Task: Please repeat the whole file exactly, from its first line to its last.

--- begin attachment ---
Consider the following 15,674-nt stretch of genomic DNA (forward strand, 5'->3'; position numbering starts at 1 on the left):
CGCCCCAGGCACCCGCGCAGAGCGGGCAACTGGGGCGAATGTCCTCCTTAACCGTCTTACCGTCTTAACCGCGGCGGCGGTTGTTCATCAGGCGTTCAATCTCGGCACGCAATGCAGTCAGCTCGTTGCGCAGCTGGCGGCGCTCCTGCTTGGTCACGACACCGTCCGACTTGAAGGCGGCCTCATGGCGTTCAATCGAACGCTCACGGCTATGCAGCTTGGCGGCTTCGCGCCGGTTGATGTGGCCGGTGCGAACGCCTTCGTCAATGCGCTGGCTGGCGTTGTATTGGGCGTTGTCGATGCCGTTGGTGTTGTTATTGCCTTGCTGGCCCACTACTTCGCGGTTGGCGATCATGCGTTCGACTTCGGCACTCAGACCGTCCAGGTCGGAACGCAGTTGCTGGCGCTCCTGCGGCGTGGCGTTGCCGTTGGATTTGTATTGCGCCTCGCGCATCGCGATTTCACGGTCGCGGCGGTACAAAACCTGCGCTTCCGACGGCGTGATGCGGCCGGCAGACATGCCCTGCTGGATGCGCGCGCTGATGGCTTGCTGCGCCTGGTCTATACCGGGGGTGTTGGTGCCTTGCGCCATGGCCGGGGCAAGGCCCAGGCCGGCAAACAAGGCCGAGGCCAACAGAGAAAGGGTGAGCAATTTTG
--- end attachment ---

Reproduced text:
Consider the following 15,674-nt stretch of genomic DNA (forward strand, 5'->3'; position numbering starts at 1 on the left):
CGCCCCAGGCACCCGCGCAGAGCGGGCAACTGGGGCGAATGTCCTCCTTAACCGTCTTACCGTCTTAACCGCGGCGGCGGTTGTTCATCAGGCGTTCAATCTCGGCACGCAATGCAGTCAGCTCGTTGCGCAGCTGGCGGCGCTCCTGCTTGGTCACGACACCGTCCGACTTGAAGGCGGCCTCATGGCGTTCAATCGAACGCTCACGGCTATGCAGCTTGGCGGCTTCGCGCCGGTTGATGTGGCCGGTGCGAACGCCTTCGTCAATGCGCTGGCTGGCGTTGTATTGGGCGTTGTCGATGCCGTTGGTGTTGTTATTGCCTTGCTGGCCCACTACTTCGCGGTTGGCGATCATGCGTTCGACTTCGGCACTCAGACCGTCCAGGTCGGAACGCAGTTGCTGGCGCTCCTGCGGCGTGGCGTTGCCGTTGGATTTGTATTGCGCCTCGCGCATCGCGATTTCACGGTCGCGGCGGTACAAAACCTGCGCTTCCGACGGCGTGATGCGGCCGGCAGACATGCCCTGCTGGATGCGCGCGCTGATGGCTTGCTGCGCCTGGTCTATACCGGGGGTGTTGGTGCCTTGCGCCATGGCCGGGGCAAGGCCCAGGCCGGCAAACAAGGCCGAGGCCAACAGAGAAAGGGTGAGCAATTTTG